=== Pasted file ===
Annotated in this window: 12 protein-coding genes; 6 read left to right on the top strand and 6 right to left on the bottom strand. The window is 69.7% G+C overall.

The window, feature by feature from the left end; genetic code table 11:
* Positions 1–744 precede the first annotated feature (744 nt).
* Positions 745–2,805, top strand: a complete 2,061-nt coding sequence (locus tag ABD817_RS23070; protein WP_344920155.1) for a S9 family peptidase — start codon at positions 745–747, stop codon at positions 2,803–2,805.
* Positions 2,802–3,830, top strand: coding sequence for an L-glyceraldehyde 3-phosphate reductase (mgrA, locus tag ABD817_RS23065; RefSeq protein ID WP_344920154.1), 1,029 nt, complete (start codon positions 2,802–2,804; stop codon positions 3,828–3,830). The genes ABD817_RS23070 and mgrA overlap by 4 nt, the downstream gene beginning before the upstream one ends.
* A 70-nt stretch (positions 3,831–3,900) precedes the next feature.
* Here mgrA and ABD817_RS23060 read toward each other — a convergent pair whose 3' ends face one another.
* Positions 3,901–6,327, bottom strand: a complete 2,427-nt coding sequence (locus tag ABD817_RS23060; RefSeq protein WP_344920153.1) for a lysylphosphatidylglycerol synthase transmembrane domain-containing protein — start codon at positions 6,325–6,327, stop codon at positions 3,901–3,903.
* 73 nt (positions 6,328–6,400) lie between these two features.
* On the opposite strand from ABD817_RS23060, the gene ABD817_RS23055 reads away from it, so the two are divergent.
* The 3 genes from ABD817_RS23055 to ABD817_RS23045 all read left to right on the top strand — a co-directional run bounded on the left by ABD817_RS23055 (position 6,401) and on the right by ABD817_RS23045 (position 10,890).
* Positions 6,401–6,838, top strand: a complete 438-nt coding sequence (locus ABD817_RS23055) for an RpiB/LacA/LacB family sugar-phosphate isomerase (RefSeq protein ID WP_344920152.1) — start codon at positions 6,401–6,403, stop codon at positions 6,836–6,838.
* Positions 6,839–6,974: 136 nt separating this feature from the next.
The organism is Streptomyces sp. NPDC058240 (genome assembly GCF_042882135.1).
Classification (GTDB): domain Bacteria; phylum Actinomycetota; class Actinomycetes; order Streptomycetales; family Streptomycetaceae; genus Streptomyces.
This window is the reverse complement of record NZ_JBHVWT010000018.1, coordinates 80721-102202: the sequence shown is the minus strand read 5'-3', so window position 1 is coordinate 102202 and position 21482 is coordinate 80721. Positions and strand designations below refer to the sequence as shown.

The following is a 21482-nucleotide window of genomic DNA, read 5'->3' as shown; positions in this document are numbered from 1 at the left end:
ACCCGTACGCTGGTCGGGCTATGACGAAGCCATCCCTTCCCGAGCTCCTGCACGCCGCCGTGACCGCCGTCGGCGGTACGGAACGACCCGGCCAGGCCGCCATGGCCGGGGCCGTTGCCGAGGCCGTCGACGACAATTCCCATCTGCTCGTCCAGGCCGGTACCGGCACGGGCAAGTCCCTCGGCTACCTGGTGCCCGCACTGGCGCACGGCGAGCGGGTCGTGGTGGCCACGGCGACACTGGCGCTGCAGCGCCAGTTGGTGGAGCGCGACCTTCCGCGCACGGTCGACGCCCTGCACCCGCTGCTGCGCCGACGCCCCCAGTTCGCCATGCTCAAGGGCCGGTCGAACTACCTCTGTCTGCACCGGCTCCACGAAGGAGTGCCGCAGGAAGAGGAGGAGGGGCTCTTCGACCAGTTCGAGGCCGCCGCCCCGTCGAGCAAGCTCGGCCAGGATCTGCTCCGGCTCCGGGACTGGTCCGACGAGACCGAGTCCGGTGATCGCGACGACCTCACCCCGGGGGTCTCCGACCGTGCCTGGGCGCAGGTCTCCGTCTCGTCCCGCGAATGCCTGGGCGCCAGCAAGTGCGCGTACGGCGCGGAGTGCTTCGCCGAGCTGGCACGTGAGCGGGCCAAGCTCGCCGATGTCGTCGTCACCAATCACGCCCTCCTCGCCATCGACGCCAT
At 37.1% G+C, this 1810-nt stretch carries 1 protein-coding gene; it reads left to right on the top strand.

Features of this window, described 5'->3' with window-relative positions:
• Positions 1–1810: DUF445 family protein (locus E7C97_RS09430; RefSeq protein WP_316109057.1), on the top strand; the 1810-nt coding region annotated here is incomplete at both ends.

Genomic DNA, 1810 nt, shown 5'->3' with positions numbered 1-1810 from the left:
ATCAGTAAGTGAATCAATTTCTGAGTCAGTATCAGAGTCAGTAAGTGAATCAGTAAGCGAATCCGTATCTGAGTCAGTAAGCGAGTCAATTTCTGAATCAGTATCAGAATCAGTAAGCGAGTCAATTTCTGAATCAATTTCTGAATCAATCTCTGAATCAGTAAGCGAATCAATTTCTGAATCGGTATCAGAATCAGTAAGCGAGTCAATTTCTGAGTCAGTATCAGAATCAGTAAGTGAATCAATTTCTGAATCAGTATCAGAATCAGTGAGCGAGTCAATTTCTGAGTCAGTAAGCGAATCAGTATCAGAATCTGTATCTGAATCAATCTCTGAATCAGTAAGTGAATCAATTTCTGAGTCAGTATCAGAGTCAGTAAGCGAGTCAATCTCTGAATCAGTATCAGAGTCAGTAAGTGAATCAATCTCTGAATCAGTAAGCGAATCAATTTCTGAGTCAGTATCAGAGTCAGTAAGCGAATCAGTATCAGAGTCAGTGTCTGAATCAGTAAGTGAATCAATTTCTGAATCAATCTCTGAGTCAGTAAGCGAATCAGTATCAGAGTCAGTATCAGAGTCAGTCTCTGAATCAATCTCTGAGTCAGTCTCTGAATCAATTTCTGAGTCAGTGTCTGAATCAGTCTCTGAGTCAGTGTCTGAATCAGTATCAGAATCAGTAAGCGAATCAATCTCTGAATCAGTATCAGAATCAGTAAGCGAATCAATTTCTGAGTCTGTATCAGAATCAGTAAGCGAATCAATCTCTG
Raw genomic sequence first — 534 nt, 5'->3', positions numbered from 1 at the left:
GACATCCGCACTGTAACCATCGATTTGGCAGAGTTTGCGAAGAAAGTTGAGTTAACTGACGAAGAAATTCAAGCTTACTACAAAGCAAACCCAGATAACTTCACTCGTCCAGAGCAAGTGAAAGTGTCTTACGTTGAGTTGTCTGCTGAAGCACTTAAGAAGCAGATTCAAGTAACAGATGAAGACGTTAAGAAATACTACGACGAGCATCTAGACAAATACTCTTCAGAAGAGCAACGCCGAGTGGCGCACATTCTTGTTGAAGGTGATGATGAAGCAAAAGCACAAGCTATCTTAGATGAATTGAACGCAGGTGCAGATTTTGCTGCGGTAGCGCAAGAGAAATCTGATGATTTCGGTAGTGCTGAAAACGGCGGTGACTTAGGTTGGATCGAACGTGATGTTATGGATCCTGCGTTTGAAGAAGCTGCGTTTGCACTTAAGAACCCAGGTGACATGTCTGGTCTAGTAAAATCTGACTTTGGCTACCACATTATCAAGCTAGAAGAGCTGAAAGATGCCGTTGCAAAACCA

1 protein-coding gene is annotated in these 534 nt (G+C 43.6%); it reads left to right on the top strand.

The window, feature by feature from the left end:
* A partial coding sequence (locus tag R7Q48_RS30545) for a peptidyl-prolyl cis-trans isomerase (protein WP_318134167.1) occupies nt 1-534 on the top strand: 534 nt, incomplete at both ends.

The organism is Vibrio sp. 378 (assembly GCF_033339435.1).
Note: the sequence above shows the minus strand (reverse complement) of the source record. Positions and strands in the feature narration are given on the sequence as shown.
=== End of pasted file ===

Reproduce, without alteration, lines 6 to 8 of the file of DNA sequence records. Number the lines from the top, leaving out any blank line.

* A 70-nt stretch (positions 3,831–3,900) precedes the next feature.
* Here mgrA and ABD817_RS23060 read toward each other — a convergent pair whose 3' ends face one another.
* Positions 3,901–6,327, bottom strand: a complete 2,427-nt coding sequence (locus tag ABD817_RS23060; RefSeq protein WP_344920153.1) for a lysylphosphatidylglycerol synthase transmembrane domain-containing protein — start codon at positions 6,325–6,327, stop codon at positions 3,901–3,903.